Weekly Math Updates

September 20, 2006


  • Focal Points
  • Miracle Math by Barry Garelick
  • Former CA Governor's Wilson and Davis Comment on California's Standards
  • Kids' Math Help: The Story of Mathino
  • Age based tracking versus ability grouping in elementary school mathematics.
  • Media Articles
  • Can't get enough of me? (ha ha)
  • Weekly Comic

Hi all,

Another week has passed and it never ceases to amaze me how each weekly update always seems to be packed with so much stuff. What you do need to know this week is that with the NCTM caving to the realities of the rest of the world passing us by, there is still a lot of work left to do to ensure we have a solid system in ASD and Utah. I hope those of you in ASD are donating to Tim Osborne's campaign. Next month we will be looking for volunteers to go out to his precinct and stump for him (very natural for me). Here's a link to his address if you missed it last week:


I also just have to comment on how well done the Star Trek edit job was (if you're clueless at this point, follow that link to last week's update). They updated models and effects digitally but made them look almost identical to how they looked in the real episode right down to the swiss brand cheese of exploding ovals for the "proximity phasers." Nice touch. The Romulan plasma torpedo had some nice fluid glow effects. The best thing about watching it was my 3 and 6 year old both saying how much they enjoyed the show. I can now check-off that goal in life.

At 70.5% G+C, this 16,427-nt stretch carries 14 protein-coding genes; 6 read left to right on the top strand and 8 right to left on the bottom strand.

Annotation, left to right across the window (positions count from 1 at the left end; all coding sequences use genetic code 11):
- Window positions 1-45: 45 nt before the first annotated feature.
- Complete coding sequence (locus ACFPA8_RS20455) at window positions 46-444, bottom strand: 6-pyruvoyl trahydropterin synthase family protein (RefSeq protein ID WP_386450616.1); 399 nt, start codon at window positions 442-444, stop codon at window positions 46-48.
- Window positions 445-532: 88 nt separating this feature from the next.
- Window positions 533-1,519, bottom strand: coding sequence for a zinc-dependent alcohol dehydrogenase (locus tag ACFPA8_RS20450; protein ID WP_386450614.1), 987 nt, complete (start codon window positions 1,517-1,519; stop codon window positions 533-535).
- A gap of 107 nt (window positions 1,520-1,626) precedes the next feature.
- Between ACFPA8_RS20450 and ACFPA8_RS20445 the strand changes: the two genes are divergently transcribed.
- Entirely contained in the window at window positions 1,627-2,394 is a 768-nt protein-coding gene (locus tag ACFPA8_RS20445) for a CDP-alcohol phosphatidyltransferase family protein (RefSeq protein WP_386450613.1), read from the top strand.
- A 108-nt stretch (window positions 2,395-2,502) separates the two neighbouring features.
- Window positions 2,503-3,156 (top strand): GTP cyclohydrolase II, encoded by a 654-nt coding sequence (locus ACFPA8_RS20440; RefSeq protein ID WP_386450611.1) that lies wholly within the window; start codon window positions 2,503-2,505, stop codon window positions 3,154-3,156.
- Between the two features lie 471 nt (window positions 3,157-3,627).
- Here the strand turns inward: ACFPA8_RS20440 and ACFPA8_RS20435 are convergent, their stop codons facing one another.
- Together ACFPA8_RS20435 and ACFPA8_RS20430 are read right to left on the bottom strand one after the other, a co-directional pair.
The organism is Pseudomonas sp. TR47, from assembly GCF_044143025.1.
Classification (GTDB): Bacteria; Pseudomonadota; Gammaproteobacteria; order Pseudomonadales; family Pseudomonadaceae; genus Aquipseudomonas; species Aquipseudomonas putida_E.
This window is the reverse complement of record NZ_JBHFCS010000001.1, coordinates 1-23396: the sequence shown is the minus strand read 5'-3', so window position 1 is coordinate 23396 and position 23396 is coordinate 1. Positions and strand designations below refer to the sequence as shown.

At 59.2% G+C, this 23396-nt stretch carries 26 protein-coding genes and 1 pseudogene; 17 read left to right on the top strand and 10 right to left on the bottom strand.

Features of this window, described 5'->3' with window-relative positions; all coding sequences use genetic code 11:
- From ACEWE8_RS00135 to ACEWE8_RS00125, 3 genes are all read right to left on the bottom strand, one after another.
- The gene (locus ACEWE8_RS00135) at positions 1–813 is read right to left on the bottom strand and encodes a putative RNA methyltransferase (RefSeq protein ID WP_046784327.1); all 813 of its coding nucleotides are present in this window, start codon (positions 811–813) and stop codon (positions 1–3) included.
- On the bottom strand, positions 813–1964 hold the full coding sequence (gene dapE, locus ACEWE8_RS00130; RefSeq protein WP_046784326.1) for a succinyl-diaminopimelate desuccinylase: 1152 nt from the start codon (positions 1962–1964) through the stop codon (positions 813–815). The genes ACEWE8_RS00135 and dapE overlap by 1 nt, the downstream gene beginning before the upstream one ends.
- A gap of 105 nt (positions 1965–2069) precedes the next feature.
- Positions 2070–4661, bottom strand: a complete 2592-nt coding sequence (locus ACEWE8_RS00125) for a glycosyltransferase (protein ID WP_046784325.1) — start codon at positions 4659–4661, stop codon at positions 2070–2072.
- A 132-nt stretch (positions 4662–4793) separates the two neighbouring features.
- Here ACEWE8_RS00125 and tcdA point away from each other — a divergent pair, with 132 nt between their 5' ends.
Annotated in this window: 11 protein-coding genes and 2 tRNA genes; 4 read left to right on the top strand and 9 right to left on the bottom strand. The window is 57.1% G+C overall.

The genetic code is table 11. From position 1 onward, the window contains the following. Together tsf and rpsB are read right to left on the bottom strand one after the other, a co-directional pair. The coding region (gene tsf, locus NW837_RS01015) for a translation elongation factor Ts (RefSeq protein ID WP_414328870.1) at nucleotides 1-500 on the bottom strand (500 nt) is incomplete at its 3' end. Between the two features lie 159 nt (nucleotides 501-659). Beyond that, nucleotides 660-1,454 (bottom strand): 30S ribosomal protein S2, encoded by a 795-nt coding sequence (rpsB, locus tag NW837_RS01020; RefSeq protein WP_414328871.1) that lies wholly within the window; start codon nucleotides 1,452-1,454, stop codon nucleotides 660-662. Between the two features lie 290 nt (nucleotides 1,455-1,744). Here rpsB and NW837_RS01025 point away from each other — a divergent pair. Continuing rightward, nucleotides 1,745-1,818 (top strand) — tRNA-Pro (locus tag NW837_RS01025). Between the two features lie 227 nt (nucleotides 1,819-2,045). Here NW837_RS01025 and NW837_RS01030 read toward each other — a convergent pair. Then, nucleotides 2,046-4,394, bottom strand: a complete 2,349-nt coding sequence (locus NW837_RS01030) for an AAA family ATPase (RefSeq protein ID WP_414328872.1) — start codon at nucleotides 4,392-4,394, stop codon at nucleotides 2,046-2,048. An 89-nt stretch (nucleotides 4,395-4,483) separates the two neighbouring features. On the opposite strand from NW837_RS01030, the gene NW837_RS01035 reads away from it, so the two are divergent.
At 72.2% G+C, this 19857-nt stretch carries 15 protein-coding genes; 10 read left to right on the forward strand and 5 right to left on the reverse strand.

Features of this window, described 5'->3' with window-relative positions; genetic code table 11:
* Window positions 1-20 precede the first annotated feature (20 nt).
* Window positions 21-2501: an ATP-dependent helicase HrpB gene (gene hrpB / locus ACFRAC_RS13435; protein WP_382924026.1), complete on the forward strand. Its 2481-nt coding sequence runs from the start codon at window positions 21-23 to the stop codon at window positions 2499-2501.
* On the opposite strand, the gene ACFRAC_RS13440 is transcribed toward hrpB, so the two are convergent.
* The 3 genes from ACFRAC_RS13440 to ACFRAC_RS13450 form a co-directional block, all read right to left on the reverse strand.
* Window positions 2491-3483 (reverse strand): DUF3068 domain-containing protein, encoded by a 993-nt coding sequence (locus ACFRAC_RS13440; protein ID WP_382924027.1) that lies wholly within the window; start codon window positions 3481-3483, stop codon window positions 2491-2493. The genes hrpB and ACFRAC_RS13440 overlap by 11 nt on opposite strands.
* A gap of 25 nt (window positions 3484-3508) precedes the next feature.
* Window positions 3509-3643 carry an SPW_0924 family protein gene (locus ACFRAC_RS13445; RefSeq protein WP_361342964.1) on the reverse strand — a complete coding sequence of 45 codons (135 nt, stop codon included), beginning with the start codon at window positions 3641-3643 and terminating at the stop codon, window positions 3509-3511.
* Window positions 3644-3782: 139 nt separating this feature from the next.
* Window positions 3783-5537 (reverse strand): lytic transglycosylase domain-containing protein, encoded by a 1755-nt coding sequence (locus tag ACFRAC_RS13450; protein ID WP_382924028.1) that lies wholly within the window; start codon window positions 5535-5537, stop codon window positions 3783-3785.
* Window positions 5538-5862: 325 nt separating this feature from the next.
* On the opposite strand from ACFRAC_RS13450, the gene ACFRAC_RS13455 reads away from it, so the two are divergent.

Focal Points

Last week we got the news that the Focal Points were "about-facing" the NCTM. Here's a link to them should any of you care to peruse them. I'll preface your adventure with, they're not perfect, but if you think some of them are bad or not clear, you should have seen them before.


"Miracle Math" by Barry Garelick


More goodness on the Singapore method of teaching math and the worthlessness of NCTM standards.